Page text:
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Supply-demand gap in housing – chennai

November 30, 2010 Leave a comment
  
Listings posted with Magicbricks.com between July and September 2010 reveal that the top ten localities which posted maximum listings were T Nagar,Velacheri, Porur, Adyar, Ambathur, ECR, Kolathur, OMR Road, Besant Nagar and Virugambakkam. Requirements posted on MagicBricks.com reveal that 2 BHK multi-storey apartments are most in demand followed by 3 BHK and 1 BHK apartments. Overall,the supply was highest in the 2 BHK and 3 BHK categories with multi-storey apartments posting maximum listings comprising 52 per cent of the total supply.
  
However, on comparing the demand and supply data,a mismatch was observed in the number of available options as compared to the demand especially in the 1 BHK and 2 BHK segments where the demand outstrips the supply. The 1 BHK category, which caters to the affordable housing segment,is where the mismatch lies. The demand is robust but options are limited.
  
On the other hand,in the 3 BHK segment, there is a significant supply of multi-storey apartments with little demand to absorb the existing housing stock.When an investor looks at regular returns out of a residential real estate investment,this is a critical parameter to consider. The smaller units have more demand and are easier to lease out. The demand for bigger units is limited.
 
Localities such as Adyar,T Nagar and OMR posted 2 BHK and 3 BHK  apartments  within a higher price range ( 100 lakh and above), while localities such as Ambattur and Kolathur posted more affordable options ( 18-30 lakh). Residential projects comprised 23 per cent of the total supply and maximum listings were posted in the 3 BHK category.
 
However,requirements posted with Magicbricks.com indicated that the demand was highest in the 2 BHK category which is not being met adequately by the existing housing stock. In the 3 BHK category on the other hand,there is an over supply. The market demand has moved in the direction of apartments.The traditional fixation of standalone property is fast giving place to modern apartments with latest amenities and lifestyles.When one buys a property,the constraints of price are a big consideration.However,for the occupant,the rental options are as wide and scattered as he or she is willing to look for.
 
In the residential segment,there exists a significant demand for more premium options of 4 and 5 BHK categories which are adequately met by the existing housing stock as indicated by listings posted with MagicBricks.com. The premium segment is well catered to and even the rental market in this segment is mature and well-established.In the rental housing category catering to young and mobile professionals,furnished property fetches better values.Most lessees prefer to move into a new city into furnished accommodation. In cities such as Gurgaon, Delhi and Bangalore,where the workforce is very young,the escalation in rental values from furnished property can be as high as 35-50 per cent. 

 

Times of India epaper, 27 November 2010

 

Housing for Slum dwellers

CHENNAI: Giving green signal to the state government’s move to create 3,000 more tenements for slum-dwellers and tsunami-affected people, the Madras high court has dismissed a PIL against the re-settlement project at Kannagi Nagar in Okkiam Thoraipakkam off Old Mahabalipuram Road (Rajiv Gandhi Salai).

A division bench comprising Justice Elipe Dharma Rao and Justice KK Sasidharan, rejecting the PIL of Susetha, however, directed the authorities to provide clean and safe environment for the locality, where already more than 12,500 families living on the banks of Cooum, Adyar rivers and Buckingham canal had been relocated.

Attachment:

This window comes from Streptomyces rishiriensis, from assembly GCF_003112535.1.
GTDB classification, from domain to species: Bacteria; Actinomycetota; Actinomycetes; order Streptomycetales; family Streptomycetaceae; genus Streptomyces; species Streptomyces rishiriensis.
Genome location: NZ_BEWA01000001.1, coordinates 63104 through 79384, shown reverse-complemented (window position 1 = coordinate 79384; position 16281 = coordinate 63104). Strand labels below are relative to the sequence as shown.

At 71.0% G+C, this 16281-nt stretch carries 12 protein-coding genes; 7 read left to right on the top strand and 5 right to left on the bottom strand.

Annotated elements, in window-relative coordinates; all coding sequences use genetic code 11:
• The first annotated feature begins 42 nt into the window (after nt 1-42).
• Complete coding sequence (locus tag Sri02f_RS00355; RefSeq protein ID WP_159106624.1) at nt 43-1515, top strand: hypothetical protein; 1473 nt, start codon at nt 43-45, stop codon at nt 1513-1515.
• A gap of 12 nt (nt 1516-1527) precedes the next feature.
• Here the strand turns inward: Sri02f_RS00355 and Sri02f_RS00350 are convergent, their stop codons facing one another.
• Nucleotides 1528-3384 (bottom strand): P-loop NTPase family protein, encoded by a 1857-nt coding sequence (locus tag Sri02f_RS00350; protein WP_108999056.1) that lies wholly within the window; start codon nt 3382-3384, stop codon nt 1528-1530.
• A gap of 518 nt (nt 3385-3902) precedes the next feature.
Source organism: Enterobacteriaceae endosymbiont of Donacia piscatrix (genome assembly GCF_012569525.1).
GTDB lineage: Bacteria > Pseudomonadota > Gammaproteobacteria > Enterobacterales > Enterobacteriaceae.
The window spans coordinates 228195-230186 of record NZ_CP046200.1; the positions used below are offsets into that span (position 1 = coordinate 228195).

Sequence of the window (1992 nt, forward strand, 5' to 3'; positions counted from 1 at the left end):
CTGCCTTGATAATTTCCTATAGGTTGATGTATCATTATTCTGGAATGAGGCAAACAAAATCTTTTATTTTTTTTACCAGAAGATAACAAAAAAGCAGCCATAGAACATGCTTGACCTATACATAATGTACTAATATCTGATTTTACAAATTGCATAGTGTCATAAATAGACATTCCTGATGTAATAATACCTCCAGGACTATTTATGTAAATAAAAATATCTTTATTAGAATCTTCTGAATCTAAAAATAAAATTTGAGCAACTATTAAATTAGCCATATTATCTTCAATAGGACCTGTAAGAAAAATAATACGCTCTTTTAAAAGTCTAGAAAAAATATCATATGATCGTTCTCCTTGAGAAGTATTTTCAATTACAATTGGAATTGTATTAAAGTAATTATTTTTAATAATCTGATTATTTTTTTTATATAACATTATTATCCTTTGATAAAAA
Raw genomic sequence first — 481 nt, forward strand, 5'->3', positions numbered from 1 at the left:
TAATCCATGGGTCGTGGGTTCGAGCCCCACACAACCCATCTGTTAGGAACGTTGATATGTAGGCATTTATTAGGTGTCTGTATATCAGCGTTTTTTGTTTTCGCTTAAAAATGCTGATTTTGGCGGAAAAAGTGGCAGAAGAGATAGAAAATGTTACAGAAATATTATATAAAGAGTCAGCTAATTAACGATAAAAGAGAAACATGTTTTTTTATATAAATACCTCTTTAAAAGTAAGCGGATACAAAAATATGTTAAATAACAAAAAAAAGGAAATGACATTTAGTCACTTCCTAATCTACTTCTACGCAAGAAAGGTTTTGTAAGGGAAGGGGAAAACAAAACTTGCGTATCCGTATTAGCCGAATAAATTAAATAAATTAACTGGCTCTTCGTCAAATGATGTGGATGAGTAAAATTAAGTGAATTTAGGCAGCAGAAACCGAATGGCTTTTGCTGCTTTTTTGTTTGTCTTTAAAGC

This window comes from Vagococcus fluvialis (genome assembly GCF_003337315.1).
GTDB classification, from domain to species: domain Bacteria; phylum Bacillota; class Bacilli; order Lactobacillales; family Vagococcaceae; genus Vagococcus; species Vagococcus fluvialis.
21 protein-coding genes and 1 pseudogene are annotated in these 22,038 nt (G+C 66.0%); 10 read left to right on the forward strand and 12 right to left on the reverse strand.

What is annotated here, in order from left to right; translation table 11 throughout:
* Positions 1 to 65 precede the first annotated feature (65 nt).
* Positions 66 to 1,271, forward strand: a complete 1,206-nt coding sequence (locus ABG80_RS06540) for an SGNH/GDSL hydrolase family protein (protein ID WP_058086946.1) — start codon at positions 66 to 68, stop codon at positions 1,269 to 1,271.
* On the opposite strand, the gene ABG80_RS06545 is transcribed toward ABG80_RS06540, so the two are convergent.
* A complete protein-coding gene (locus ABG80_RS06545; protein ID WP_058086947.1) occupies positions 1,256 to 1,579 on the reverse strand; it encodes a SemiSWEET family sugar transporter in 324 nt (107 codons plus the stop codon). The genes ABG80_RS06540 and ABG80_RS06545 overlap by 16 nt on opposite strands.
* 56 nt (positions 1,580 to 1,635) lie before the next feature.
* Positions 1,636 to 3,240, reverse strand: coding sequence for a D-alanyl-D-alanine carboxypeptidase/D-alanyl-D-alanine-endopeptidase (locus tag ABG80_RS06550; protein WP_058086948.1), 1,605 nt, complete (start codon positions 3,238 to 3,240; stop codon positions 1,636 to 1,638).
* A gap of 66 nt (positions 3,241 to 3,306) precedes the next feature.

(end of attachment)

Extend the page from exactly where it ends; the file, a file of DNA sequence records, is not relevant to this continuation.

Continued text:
Underlining the government’s constitutional duty to safeguard the citizen’s right to life, the judges said: “Right to life under Article 21 does not mean an animal life, but to living life with human dignity.”

Advocate R Vaigai, counsel for the petitioner, sought to restrain the authorities from reclaiming or filling land in the Okkiam Thoraipakkam village off the OMR, and wanted the court to ban construction of any more tenements for slum-dwellers. Infrastructure facilities such as drinking water and drainage were not enough for even existing families, and the area was a marshland as per the 1911 settlement register, she said.

Advocate-general PS Raman, however, said the state had to shift about 50,000 families from various slums in the city, and that the area was not a marsh. Distinguishing the area from the Pallikaranai marshland, Raman said the PIL had been filed due to mistaken belief and political ill-will.

When the PIL was admitted a couple of years ago, the earlier bench had appointed an expert committee to go into the issue and furnish a report. The committee, too, felt it was an ecologically sensitive area where no further construction activities should be permitted. Instead, the entire region could be handed over to the forest department, it recommended.

The judges, rejecting the recommendations and censuring the committee for drifting beyond the terms of reference, said Okkiam-Thoraipakkam did not fall under the prohibited zone and that it was neither a marshland nor backwater area, as claimed by the petitioner.

Directing the authorities to provide hygienic and clear living environment in the region, the judges said civic neglect of basic needs would turn the residents towards anti-social activities. “The state is burdened to provide not only mere living rooms but also living conditions to the residents,” the judges observed, adding that the state and its organs should secure the rights and interests of citizens and ensure their life with dignity.

Times of India, 29 July 2010